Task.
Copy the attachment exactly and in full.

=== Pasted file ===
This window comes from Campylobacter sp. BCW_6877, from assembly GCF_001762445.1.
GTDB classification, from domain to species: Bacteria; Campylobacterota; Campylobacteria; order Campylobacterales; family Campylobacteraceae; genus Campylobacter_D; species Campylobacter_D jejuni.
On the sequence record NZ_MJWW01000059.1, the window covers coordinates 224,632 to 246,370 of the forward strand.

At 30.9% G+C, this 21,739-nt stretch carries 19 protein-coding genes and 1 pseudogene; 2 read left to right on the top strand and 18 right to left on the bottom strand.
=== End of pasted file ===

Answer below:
This window comes from Campylobacter sp. BCW_6877, from assembly GCF_001762445.1.
GTDB classification, from domain to species: Bacteria; Campylobacterota; Campylobacteria; order Campylobacterales; family Campylobacteraceae; genus Campylobacter_D; species Campylobacter_D jejuni.
On the sequence record NZ_MJWW01000059.1, the window covers coordinates 224,632 to 246,370 of the forward strand.

At 30.9% G+C, this 21,739-nt stretch carries 19 protein-coding genes and 1 pseudogene; 2 read left to right on the top strand and 18 right to left on the bottom strand.